In American politics, optics are everything. From a candidate's logo to what they wear to how or when they drink water, even the most insignificant gestures, facial expressions, and color choices can become the topic of intense scrutiny.
It should be no wonder, then, that since the advent of television, our presidents have included a movie star, an attractive playboy, and a reality TV host. Yet the physical appearance of a candidate is only one element in the making of the presidential image. How and where we show politicians doing the work of politicking is of equal — and sometimes even more — consequence.
The debate stage, like the one in Miami where nearly two dozen Democratic hopefuls will stand in their first test for the 2020 nomination on Wednesday and Thursday night, is as crucial to establishing the tone of an election cycle as the first barb thrown between candidates. And while the format, candidates, and networks will vary in the months ahead, there are certain things you can be sure to expect: countdown clocks, ads that make you half-expect the candidates are going to come to blows on stage, and decor that looks like someone put an American flag in a blender and then blindly splatter-painted the results on the wall.
It wasn't always this way.
When it comes to the question of the first televised presidential debate, the typical crossword puzzle answer is the famous 1960 matchup between John F. Kennedy and Richard Nixon. But that answer is technically wrong. The first televised presidential debate stage actually debuted four years earlier, in CBS' Face the Nation studio, when Democrat Adlai Stevenson challenged Republican incumbent President Dwight Eisenhower in 1956. Instead of appearing themselves, however, the two candidates went head-to-head via surrogates, much the way vice presidents do during the general election now. For the Democrats, former first lady Eleanor Roosevelt stepped up to the plate; for the Republicans, Maine Sen. Margaret Chase Smith. While this week's Democratic debates will host the most female candidates in a presidential primary ever, it was women who actually stood on the first broadcast debate stage with nothing more than a black backdrop behind them.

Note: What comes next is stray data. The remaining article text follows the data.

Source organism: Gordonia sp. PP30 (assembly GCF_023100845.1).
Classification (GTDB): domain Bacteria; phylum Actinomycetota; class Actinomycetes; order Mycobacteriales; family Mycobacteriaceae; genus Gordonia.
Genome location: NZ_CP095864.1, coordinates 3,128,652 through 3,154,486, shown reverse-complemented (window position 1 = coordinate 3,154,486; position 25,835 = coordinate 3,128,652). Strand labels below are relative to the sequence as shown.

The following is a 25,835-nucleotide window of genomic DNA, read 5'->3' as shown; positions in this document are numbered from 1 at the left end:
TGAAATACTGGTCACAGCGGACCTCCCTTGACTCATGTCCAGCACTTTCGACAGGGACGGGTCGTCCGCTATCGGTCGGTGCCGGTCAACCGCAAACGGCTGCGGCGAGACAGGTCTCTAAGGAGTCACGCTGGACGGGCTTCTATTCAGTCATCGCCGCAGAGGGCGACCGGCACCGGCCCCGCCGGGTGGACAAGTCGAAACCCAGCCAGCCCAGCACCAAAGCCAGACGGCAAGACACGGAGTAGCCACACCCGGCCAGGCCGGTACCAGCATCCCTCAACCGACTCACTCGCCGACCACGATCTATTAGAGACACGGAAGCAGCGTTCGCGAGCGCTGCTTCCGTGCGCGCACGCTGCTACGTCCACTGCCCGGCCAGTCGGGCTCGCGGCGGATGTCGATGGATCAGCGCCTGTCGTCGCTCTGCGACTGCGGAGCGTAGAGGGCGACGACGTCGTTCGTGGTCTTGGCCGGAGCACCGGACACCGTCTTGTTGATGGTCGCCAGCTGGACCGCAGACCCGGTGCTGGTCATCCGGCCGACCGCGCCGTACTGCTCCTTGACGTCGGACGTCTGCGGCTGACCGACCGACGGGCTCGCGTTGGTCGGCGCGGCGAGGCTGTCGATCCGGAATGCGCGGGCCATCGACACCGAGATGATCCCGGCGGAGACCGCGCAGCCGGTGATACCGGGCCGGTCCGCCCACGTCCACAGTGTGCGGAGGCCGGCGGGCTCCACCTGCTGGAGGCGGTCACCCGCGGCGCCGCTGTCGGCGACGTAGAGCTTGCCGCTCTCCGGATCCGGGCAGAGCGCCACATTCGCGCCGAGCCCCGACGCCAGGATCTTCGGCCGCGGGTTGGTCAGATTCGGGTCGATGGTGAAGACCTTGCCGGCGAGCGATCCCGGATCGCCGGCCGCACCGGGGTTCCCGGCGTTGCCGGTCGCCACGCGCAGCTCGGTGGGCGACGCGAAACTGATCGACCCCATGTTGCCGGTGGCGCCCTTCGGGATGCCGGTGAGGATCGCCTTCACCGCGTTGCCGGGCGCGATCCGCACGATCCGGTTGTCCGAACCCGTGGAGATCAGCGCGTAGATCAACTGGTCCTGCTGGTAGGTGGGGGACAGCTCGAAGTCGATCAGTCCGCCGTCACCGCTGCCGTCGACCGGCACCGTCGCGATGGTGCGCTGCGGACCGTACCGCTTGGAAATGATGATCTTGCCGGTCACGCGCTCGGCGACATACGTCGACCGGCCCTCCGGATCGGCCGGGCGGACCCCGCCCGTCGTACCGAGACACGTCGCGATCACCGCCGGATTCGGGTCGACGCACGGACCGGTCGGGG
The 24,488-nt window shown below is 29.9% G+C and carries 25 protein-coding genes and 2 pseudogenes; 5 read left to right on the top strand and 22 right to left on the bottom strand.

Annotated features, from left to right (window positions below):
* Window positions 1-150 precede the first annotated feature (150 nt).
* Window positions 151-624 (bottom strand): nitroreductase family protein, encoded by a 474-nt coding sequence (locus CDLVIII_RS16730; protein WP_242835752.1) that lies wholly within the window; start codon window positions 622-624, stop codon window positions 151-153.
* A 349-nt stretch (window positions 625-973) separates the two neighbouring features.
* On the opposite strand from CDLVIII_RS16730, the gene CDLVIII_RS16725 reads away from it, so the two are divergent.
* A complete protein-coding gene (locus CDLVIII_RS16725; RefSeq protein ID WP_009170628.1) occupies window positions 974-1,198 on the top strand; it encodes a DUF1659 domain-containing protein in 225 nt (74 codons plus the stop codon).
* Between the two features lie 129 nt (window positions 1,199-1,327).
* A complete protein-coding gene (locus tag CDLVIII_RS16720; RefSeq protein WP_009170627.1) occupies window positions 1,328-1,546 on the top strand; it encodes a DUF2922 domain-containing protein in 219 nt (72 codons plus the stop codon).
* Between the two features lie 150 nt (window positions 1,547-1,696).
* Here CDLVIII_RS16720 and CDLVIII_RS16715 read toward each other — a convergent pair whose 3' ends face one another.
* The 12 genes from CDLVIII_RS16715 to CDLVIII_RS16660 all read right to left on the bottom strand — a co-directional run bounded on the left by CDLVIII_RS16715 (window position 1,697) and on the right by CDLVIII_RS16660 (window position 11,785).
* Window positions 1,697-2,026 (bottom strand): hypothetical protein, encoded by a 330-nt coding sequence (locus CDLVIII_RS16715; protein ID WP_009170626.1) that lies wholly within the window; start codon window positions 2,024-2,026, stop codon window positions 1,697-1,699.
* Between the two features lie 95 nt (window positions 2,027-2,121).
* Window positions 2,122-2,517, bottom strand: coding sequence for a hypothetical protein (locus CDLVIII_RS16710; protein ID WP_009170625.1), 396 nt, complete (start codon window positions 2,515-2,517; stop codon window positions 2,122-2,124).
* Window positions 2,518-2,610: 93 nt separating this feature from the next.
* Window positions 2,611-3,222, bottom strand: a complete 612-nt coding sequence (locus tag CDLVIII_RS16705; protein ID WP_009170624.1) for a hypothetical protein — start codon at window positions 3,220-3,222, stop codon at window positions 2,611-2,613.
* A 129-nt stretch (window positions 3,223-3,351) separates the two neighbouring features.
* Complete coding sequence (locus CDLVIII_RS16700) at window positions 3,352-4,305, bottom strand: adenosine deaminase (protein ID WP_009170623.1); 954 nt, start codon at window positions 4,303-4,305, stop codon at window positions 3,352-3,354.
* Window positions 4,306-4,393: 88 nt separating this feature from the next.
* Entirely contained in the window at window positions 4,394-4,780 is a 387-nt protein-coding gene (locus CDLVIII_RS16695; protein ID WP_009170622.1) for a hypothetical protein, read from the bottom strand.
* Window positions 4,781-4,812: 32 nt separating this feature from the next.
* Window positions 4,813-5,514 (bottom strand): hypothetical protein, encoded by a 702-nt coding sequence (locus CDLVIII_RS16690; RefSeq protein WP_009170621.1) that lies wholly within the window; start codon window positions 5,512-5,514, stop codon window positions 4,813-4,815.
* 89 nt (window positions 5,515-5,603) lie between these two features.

For years, the appearance of the debate stage wasn't much of a consideration, although that didn't mean the studio spaces where the debates were recorded weren't consequential — Nixon's poor suit choice in the 1960 debate awkwardly blended him into the background at CBS' WBBM-TV in Chicago (as you can see above). The studio debates also helped establish the image of "dueling" politicians, who stood at podiums facing each other but far enough apart to add some theatricality and performance. This would become the predominant arrangement for American political debates, with occasional exceptions, such as when Robert Kennedy and Eugene McCarthy would debate each other in a 1968 "semi-formal" primary while seated at a table — a more natural and less performative mode of discussion.